As a Romanian artist, what is your opinion about the status of Romanian contemporary ceramics and the possibilities of affirmation in this country?
If by the 90’s, the Romanian contemporary ceramics were easily confused with traditional ceramics – because there were no magazines, catalogs and galleries in which to publish information, to promote and exhibit, through the years 2006 to 2009 a group of ceramic artists started to promote Romanian contemporary ceramics. After a so-called census we have found that, compared with the international ceramics, we have good artistic expertise, a well-defined value and various personalities, ideas, and good concepts – but all this could not be promoted due to financial shortcomings and organizational problems.
In 2009, at the initiative of ceramist Cristina Popescu Russu, as Aurelia Mocanu said, “an artist with a vast international experience and because of this with a big interest to maintain the group awareness of Romanian creators”, started a promoting process for Romanian contemporary ceramics. The first step was Mogoşoaia Palace Exhibition in Autumn 2009, where 33 artists from all over the country exhibited their works. Their ages were ranging from 25 to 75 years, it was a true panorama of Romanian ceramics.
This exhibition was completed with a trilingual catalog published by The “Brancovan Palaces” Cultural Center and took into consideration the display of Romanian ceramics in the French capital, in September 2010. The Romanian Cultural Institute in Paris hosted a selection of 14 ceramists in two conferences. All these events and artistic gatherings were mentioned at the conference and General Assembly of the International Academy of Ceramics in Geneva, the most exclusive forum for this field. Following these events we formed a group of eleven ceramists, and started the Galateea project. After two years of effort we managed to open the doors of Galateea Gallery in December 2011, being the only gallery for ceramics in Romania, included in the international circuit, which aims to promote Romanian contemporary ceramics.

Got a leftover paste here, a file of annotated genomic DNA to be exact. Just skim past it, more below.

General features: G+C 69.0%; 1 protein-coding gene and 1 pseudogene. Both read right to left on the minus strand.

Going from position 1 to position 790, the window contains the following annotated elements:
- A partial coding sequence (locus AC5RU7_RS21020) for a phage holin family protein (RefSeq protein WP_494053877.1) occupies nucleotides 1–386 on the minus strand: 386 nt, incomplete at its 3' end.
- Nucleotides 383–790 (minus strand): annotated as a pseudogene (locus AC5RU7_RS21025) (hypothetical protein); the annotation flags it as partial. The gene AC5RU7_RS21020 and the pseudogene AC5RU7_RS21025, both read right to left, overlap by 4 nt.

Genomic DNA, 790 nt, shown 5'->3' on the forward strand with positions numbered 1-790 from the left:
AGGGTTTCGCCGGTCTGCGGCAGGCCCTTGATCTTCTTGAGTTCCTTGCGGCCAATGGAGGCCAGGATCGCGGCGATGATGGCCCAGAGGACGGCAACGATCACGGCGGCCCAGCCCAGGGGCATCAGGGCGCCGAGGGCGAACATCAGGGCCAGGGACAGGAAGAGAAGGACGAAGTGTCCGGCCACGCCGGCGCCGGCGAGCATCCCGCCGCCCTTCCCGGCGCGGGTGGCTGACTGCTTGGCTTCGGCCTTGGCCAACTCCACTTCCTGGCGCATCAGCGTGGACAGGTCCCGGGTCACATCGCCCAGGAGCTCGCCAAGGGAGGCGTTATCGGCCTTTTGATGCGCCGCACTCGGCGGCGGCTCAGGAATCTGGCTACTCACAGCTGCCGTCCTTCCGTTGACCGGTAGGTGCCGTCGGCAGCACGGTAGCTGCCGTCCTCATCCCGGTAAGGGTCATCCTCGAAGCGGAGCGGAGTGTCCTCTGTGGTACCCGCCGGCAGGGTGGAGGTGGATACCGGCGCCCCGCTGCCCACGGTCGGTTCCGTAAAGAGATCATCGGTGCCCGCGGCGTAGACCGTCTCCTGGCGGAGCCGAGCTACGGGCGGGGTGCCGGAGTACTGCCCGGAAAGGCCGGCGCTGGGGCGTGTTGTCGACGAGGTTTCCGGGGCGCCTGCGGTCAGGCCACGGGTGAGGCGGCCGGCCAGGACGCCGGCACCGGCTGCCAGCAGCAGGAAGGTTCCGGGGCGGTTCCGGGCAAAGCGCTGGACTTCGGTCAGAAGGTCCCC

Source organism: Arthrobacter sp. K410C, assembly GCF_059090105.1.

Now, with the steps outlined above, we were able to shape the image of Romanian contemporary ceramics, which starts to be visible after almost 20 years of shade. We are at the beginning and the outcome of our efforts are slightly noticeable, but from now on is very important to maintain this attitude, to integrate and arise Romanian ceramics in an international context, and here I want to applaud the initiative of my colleagues from Cluj for launching an international ceramics magazine. I am very confident that we can accomplish the projects we set in mind, and happy to see so many reactions both to strengthen the Romanian ceramics but also to promote it and appreciate it.
Aniela Ovadiuc, Letter, 2012, Stoneware, Oxides, Glass, Paper, 15 x 38 x 3 cm.
Do you have a project you are currently working on? Where can we see your works in the next future?
Yes, I am involved in the Galateea project together with the group that had this initiative. Through Galateea we want to create a space for starters, for supporting the young ceramists but also a place where renowned artists from this field can showcase and be celebrated. This gallery is the perfect place for gatherings and debates on the perspectives of Romanian ceramics in the international context; a vivid place, a dialog generator between artists and the public.
Interview by Vasi Hirdo, published in Ceramics Now Magazine, Issue 2. Translation by Andra Baban.
View the list of interviews with ceramic artists.
Leave a Reply